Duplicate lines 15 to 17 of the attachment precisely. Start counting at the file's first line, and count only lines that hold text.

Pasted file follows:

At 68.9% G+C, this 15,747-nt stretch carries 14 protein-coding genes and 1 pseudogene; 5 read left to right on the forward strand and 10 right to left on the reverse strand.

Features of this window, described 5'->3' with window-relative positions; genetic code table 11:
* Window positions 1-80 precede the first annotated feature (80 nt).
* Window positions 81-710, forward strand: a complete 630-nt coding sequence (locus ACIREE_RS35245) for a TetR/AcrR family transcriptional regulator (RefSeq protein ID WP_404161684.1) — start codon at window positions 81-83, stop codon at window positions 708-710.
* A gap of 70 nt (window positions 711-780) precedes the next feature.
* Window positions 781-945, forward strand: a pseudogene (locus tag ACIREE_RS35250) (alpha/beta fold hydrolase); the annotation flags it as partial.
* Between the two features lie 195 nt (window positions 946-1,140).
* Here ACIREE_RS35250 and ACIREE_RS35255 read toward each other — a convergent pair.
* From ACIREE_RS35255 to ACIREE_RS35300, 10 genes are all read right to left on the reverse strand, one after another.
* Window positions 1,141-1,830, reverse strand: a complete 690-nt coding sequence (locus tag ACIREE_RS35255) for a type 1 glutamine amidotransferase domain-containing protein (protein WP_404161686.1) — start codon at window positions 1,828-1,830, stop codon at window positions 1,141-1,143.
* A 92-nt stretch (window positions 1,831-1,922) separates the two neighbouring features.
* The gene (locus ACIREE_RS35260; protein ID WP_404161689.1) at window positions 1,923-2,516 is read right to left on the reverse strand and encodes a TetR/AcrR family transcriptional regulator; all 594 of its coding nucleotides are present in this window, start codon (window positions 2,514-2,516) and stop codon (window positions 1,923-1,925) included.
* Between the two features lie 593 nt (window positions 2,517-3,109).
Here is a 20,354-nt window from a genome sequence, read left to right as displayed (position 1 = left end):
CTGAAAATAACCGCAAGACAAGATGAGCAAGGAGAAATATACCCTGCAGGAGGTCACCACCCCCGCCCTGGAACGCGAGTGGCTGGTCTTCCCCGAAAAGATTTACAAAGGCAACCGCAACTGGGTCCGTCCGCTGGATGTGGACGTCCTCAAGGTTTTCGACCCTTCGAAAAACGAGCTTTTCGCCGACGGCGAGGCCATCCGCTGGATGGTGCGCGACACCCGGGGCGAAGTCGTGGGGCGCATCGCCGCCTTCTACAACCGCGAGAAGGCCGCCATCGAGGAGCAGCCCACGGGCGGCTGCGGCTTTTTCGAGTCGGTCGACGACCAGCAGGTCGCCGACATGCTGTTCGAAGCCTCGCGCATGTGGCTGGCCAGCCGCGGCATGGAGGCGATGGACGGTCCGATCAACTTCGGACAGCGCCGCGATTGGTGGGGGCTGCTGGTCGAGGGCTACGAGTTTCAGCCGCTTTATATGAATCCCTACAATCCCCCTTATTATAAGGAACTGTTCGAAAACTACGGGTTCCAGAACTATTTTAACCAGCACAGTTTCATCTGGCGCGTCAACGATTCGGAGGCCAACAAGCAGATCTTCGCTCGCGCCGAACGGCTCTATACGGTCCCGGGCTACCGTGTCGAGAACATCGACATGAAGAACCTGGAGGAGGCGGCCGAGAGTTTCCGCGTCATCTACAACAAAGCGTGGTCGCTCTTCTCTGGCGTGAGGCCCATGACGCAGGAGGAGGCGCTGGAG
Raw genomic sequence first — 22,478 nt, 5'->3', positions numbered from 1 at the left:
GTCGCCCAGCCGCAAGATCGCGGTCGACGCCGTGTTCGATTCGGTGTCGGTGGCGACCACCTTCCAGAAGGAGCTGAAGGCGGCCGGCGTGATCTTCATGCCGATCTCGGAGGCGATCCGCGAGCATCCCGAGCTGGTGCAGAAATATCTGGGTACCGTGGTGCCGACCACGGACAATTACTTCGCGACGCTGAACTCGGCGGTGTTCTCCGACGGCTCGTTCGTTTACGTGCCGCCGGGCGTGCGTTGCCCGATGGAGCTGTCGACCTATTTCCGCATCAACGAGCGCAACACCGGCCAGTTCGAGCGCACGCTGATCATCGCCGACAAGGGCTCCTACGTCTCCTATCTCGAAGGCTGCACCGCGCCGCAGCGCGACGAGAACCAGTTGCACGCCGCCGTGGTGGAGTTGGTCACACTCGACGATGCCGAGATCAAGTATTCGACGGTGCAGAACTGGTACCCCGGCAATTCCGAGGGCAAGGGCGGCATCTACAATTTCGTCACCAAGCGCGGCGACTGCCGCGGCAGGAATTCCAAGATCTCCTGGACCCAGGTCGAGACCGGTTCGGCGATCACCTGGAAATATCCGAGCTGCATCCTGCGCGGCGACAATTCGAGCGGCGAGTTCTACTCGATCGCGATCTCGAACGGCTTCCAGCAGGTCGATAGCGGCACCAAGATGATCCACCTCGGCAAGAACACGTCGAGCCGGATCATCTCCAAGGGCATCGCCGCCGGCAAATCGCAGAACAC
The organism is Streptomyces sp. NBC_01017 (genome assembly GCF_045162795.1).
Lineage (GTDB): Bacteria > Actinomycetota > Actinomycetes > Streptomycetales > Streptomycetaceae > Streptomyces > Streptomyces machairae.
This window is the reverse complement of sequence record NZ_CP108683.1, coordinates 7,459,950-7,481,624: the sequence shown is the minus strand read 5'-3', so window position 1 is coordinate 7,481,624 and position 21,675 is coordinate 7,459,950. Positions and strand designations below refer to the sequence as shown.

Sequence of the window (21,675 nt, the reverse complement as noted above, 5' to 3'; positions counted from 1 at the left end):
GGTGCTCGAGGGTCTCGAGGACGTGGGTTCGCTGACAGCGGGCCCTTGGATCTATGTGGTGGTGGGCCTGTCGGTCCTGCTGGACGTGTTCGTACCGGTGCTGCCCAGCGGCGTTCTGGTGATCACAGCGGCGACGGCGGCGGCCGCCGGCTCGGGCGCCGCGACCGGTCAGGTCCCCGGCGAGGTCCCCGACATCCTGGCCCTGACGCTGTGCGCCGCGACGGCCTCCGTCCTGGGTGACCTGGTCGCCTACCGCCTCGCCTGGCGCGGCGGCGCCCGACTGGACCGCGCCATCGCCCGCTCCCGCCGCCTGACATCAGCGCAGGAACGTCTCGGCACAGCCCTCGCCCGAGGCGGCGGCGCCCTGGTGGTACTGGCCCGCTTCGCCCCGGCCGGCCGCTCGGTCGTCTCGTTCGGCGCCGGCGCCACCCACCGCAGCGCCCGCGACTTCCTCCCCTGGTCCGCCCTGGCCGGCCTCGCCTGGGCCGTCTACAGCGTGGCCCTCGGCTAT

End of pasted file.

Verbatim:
CTGAAAATAACCGCAAGACAAGATGAGCAAGGAGAAATATACCCTGCAGGAGGTCACCACCCCCGCCCTGGAACGCGAGTGGCTGGTCTTCCCCGAAAAGATTTACAAAGGCAACCGCAACTGGGTCCGTCCGCTGGATGTGGACGTCCTCAAGGTTTTCGACCCTTCGAAAAACGAGCTTTTCGCCGACGGCGAGGCCATCCGCTGGATGGTGCGCGACACCCGGGGCGAAGTCGTGGGGCGCATCGCCGCCTTCTACAACCGCGAGAAGGCCGCCATCGAGGAGCAGCCCACGGGCGGCTGCGGCTTTTTCGAGTCGGTCGACGACCAGCAGGTCGCCGACATGCTGTTCGAAGCCTCGCGCATGTGGCTGGCCAGCCGCGGCATGGAGGCGATGGACGGTCCGATCAACTTCGGACAGCGCCGCGATTGGTGGGGGCTGCTGGTCGAGGGCTACGAGTTTCAGCCGCTTTATATGAATCCCTACAATCCCCCTTATTATAAGGAACTGTTCGAAAACTACGGGTTCCAGAACTATTTTAACCAGCACAGTTTCATCTGGCGCGTCAACGATTCGGAGGCCAACAAGCAGATCTTCGCTCGCGCCGAACGGCTCTATACGGTCCCGGGCTACCGTGTCGAGAACATCGACATGAAGAACCTGGAGGAGGCGGCCGAGAGTTTCCGCGTCATCTACAACAAAGCGTGGTCGCTCTTCTCTGGCGTGAGGCCCATGACGCAGGAGGAGGCGCTGGAG
Raw genomic sequence first — 22,478 nt, 5'->3', positions numbered from 1 at the left:
GTCGCCCAGCCGCAAGATCGCGGTCGACGCCGTGTTCGATTCGGTGTCGGTGGCGACCACCTTCCAGAAGGAGCTGAAGGCGGCCGGCGTGATCTTCATGCCGATCTCGGAGGCGATCCGCGAGCATCCCGAGCTGGTGCAGAAATATCTGGGTACCGTGGTGCCGACCACGGACAATTACTTCGCGACGCTGAACTCGGCGGTGTTCTCCGACGGCTCGTTCGTTTACGTGCCGCCGGGCGTGCGTTGCCCGATGGAGCTGTCGACCTATTTCCGCATCAACGAGCGCAACACCGGCCAGTTCGAGCGCACGCTGATCATCGCCGACAAGGGCTCCTACGTCTCCTATCTCGAAGGCTGCACCGCGCCGCAGCGCGACGAGAACCAGTTGCACGCCGCCGTGGTGGAGTTGGTCACACTCGACGATGCCGAGATCAAGTATTCGACGGTGCAGAACTGGTACCCCGGCAATTCCGAGGGCAAGGGCGGCATCTACAATTTCGTCACCAAGCGCGGCGACTGCCGCGGCAGGAATTCCAAGATCTCCTGGACCCAGGTCGAGACCGGTTCGGCGATCACCTGGAAATATCCGAGCTGCATCCTGCGCGGCGACAATTCGAGCGGCGAGTTCTACTCGATCGCGATCTCGAACGGCTTCCAGCAGGTCGATAGCGGCACCAAGATGATCCACCTCGGCAAGAACACGTCGAGCCGGATCATCTCCAAGGGCATCGCCGCCGGCAAATCGCAGAACAC